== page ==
Natural dishwasher tablets – tips to help you get the best results

So you’re all inspired and you’ve made your own natural dishwasher tablets – happy days! It is so empowering to take household cleaning into your own hands and know that you’re not only saving money, but also the environment.

Depending on where you’re located, you might have varied success using my natural dishwasher tablets recipe. You might love it from the get-go, you might not. You might find that results vary. If your glasses are cloudy, or spotty, or your dishes aren’t washing properly, then have a read of the following troubleshooting tips. They may not be the perfect fix for you, but they may improve the results you’re having and encourage you to keep investing your energy into DIY cleaning.

Please remember that occasionally you may need to work a little harder with natural alternatives.

As a society, we have been spoiled with convenience, and have become somewhat (dare I say it?) lazy. Yes, we’re all busy, but if a few extra minutes here and there means we improve our health, and that of the world we’re borrowing from our grandchildren, isn’t it worth the trouble? I think it is.

Always Do The Following

Scrape excess food from your dishes before stacking in your dishwasher. Even commercial powders struggle with excess food scraps.

Soak plates that have cheese or sauces burned onto them.

Rinse tea cups before stacking.

Stack dishes properly. Nothing is going to get between nested bowls or spoons and clean them properly.

Get plastics out as soon as the cycle has ended if you can, or hand wash them. You may eventually move away from plastic altogether!

Hand wash glasses. Without industrial ingredients that leave dishes dry and streak-free, it is hard to avoid spots on glasses.

Opening your dishwasher as soon as the cycle is finished and shaking the excess water off dishes may help.

Don’t leave dirty dishes in your dishwasher for days before washing. The toughest of dishwasher tablets would struggle with that!

Keep your dishwasher clean. I recommend doing so every fortnight at least. We certainly can’t expect a dirty appliance to do a good job when cleaning, can we?

Clean Your Dishwasher

1. Dismantle and clean the filter with a scrubbing brush in hot soapy water.

2. Clean the spray arms – this will require you to unscrew it and unclog each hole with a piece of wire, then secure it back into position

3. Wipe around all crevices and seals with a wet microfibre cleaning cloth.

4. Place 1 cup of white vinegar in a glass jug on the top rack, and add ½ cup of sodium bicarbonate (bicarb) to the floor of the dishwasher, then run a short but hot cycle.

Tips To Experiment With

Try adding an extra tablespoon of citric acid to each load (in a ramekin on the very top shelf), as well as a tablet. Add a few drops of lemon essential oil if you have it.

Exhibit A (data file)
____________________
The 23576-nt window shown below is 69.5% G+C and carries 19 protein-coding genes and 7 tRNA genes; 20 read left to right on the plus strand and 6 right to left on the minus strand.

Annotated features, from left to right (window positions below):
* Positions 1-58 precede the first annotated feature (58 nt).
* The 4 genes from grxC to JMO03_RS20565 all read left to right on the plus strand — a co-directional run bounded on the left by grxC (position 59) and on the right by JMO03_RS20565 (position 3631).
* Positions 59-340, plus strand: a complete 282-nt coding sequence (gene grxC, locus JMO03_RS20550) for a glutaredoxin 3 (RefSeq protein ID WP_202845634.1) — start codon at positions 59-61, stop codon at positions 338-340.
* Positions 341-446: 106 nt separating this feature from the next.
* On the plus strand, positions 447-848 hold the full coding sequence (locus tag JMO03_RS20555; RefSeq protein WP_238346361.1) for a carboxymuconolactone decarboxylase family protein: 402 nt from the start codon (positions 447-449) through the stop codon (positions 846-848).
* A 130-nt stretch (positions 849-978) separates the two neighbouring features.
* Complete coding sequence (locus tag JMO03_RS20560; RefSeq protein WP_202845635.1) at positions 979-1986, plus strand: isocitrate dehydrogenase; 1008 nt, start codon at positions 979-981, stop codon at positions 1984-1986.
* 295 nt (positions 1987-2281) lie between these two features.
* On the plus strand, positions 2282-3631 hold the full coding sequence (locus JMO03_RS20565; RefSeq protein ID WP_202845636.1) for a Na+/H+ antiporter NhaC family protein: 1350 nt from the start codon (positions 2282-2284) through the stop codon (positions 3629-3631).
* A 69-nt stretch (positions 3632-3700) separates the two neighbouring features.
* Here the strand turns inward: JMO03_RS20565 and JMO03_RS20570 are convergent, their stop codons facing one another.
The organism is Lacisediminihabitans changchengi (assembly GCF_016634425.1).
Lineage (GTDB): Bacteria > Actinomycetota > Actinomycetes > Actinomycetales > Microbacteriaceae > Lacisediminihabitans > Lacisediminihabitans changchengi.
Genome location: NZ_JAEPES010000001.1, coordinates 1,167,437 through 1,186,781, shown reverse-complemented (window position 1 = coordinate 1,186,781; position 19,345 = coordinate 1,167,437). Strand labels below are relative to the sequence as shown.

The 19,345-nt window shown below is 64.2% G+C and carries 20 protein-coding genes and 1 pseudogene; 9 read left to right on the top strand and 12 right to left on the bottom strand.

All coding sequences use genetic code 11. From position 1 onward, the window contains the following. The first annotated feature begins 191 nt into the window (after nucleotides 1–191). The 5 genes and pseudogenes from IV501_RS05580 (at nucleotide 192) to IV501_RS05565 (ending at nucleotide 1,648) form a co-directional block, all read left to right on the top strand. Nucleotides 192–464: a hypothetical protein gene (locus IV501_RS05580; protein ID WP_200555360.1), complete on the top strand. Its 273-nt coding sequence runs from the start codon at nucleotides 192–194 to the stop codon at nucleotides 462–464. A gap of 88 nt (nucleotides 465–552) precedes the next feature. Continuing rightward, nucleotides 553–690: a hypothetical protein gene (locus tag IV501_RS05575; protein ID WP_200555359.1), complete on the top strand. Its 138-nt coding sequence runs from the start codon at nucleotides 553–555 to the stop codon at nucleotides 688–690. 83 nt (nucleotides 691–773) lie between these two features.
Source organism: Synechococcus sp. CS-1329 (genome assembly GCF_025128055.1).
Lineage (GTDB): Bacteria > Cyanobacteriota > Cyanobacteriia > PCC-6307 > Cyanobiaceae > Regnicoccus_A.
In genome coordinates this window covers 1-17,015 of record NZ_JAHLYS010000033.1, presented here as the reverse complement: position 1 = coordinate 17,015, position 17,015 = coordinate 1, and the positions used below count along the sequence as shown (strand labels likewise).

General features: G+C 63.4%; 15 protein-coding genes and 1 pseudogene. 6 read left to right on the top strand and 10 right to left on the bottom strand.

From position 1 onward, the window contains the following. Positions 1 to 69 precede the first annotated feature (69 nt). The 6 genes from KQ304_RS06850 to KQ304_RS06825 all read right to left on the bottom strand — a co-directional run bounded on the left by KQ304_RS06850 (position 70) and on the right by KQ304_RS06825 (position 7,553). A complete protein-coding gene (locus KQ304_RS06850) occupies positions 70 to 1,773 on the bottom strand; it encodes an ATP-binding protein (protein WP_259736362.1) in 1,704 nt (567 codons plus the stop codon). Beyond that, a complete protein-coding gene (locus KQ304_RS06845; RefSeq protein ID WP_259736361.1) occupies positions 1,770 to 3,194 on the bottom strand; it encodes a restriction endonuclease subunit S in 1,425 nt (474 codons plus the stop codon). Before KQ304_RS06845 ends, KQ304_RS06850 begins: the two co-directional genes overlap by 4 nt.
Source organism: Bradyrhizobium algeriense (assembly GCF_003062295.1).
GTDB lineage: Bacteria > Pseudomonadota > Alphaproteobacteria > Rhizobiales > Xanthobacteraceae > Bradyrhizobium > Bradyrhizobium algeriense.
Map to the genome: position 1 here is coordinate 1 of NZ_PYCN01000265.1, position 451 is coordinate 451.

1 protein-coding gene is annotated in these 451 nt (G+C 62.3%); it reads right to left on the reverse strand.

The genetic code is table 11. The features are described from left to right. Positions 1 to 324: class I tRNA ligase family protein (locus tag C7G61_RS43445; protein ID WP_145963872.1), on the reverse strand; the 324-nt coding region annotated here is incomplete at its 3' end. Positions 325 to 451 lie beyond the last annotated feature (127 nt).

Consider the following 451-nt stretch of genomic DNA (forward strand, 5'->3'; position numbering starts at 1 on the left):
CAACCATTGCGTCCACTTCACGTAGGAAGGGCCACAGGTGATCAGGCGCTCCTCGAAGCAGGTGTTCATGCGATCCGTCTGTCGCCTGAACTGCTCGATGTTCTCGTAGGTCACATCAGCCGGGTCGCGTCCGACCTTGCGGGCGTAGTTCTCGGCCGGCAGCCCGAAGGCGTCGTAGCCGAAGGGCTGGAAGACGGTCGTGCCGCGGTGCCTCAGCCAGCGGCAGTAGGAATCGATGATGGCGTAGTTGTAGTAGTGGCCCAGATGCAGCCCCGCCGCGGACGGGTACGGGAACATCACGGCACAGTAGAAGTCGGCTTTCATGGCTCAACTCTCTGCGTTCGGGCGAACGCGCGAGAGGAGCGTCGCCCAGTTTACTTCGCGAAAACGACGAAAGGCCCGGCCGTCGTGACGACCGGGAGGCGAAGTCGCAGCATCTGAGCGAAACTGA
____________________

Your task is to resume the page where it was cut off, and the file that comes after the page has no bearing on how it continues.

Leave out the washing soda and replace with equal parts borax and citric acid. If this mixture doesn’t set properly, just use 1-2 tablespoons per load.

Try using two natural dishwasher tablets – one in the main compartment and one on the floor of the dishwasher (or in the pre-wash compartment if your dishwasher has one).

Use a rinse aid (see notes below).

What About Rinse Aid?

Dishwashers work to dry dishes, not with hot air, but with hot water. Rinse aid is made up mainly of surfactants that reduce the surface tension of water, helping to create sheets of water which roll off dishes and prevent droplets from pooling. This speeds up the drying process and also helps calcium and other minerals to bind to water and be carried out through the drain, rather than settle on your dishes. All of this gives you sparkly dishes.

The bad news? It is expensive – that’s one negative point. The worst news though, is that commercial rinse aids typically contain many questionable chemicals, some of which are highly toxic to humans, and aquatic life. Have you ever seen a clear rinse aid? Usually, it is fluorescent blue or a bright green. I have always wondered why this is necessary? Small amounts of these chemicals are deposited on our dishes and the rest flows down the drain and into the environment. That is NOT ok.

A natural rinse aid – Try this recipe, it’s ahhhh-mazing! Or, vinegar. White. Straight-up. A tip when using vinegar, however, is to place it in a ramekin on the top shelf of your dishwasher and refresh with each load. By filling your rinse-aid compartment with vinegar, you may risk damaging the rubber components of your appliance (although I’ve done it for years with no issues, and an appliance serviceman with 20 years experience has told me vinegar is fine in the rinse-aid compartment, so it’s your call).

Krissy Ballinger

author and passionate advocate for natural living

Krissy envisions a world where people make conscious choices that honour both humanity and the environment. Her mission is to gently guide individuals toward this beautiful way of life. With a background in education and health promotion, she dedicates her time to increasing awareness on common and avoidable toxins, as well as educating individuals on simple ways they can adjust their lifestyles to better serve themselves, and the planet. Natural DIY is Krissy’s speciality, and she has sold over 100,000 copies of her recipe books, including the award-winning “Naturally Inspired – Simple DIY Recipes for Body Care and Cleaning,” “Make & Play – Natural DIY Recipes for Kids,” and “The Lifestyle Edit.”


    • Hi Kim, there are many reasons why this might be happening. Your ingredients might need to be milled down (if they’re too coarse this can happen), it could be the weather where you are, it could be that you haven’t packed them down tightly enough… Regardless, you can still use it as a powder and try again next time 🙂

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